One-dose Killing of Cancer Cells

Structure of the engineered lipid bilayer covering and cutaway of the nanoporous silica interior of a protocell, showing the diversity of cytotoxic cargo that it can potentially  deliver into the interior of a cancer cell.

Sound futuristic? Perhaps not. Capturing the cover of the May 2011 (April 17 online) issue of Nature Materials, a paper first-authored by Sandia Truman Fellow Carlee Ashley and describing (partly LDRD-funded) work from the lab of Sandia Laboratory Fellow and UNM Distinguished Professor, Jeff Brinker presents a genuinely evolved route to that possible outcome (one-dose cancer-cell killing). Dubbed “protocells,” this ingenious nanoparticulate engineering of organic and inorganic materials goes one-better on liposomes, an already FDA-approved method of drug delivery. While a liposome is simply a bag of aqueous solution encapsulated by a ligand-decorated lipid-bilayer membrane (the same type of membrane that encloses all higher [eukaryotic] cells and many of their internal structures [organelles]), a protocell is far more nanostructurally complex. The outer bag of lipid bilayer encloses a nanoporous silica nanoparticle that acts as a high-surface-area container-binder for a diversity of cytotoxic compounds—drugs, nucleic acids (such as small interfering RNAs [siRNA]), proteins, and peptides of varying water solubility, some of which do not dissolve well in the aqueous internal medium of liposomes.

Additionally, the membrane of the protocell is “decorated” with both specific and nonspecific binding agents (peptide ligands) that stick it to receptors on a given cancer cell’s surface (in this instance, hepatocarcinoma) and promote its internalization into the cancer cell (via a process known as receptor-mediated endocytosis). Once internalized, it is engineered to disrupt the internal cellular compartment (endosome) into which its cargo is initially sequestered, thereby fully releasing its huge cargo of cytotoxins into the cell’s interior cytosol and nucleus. This cargo can be composed of such a disparate array of compounds—in terms of mechanism of action—that the probability of a kill is maximized, while the probability of the cancer cell’s developing drug resistance is minimized; in diversity lies strength. Wrapping the lipid bilayer around the silica nanoparticle imparts highly desirable physical characteristics to the fluidity and stability of the lipid bilayer that allows it to do more with less. These characteristics favor its highly specific binding to the cancer cell’s surface, a prerequisite for the aforementioned internalization (endocytosis), while simultaneously lowering its side-effect profile in binding to and killing normal cell types—in this instance, normal liver cells (hepatocytes).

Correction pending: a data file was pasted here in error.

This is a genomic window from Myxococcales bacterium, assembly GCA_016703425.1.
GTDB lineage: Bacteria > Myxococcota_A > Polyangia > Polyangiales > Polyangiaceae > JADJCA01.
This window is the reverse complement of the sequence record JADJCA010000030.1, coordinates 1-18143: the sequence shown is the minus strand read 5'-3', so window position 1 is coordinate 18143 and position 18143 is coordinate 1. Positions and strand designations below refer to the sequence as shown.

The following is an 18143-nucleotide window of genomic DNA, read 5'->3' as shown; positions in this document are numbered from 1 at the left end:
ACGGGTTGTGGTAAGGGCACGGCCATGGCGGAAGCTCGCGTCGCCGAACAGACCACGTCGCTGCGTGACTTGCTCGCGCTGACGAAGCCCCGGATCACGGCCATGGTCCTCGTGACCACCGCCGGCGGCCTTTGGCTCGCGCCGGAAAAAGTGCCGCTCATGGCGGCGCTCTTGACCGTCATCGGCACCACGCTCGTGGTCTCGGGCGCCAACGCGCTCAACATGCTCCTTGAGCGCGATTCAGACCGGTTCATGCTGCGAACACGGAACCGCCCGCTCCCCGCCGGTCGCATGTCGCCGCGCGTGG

Additionally, that aforementioned “more-with-less” nanoengineering renders the surface of the protocell quite soluble in body fluids such as blood, and even more importantly, confers lowered immunogenicity; that is, unlike a virus particle, the protocell nanoparticle does not strongly stimulate the immune system to act against and remove it. The higher solubility and lowered immunogenicity are both key characteristics of an effective agent in vivo. Although in vivo testing yet lies in the future, the in vitro results are stunning, showing that a single nanoparticulate protocell can deliver such a potent dose of cytotoxic agents so as to be effective at killing a hepatocarcinoma cell with a single dose, while sparing greater than 90% of normal liver hepatocytes.

Click here to read the Ashley paper on the Nature website.

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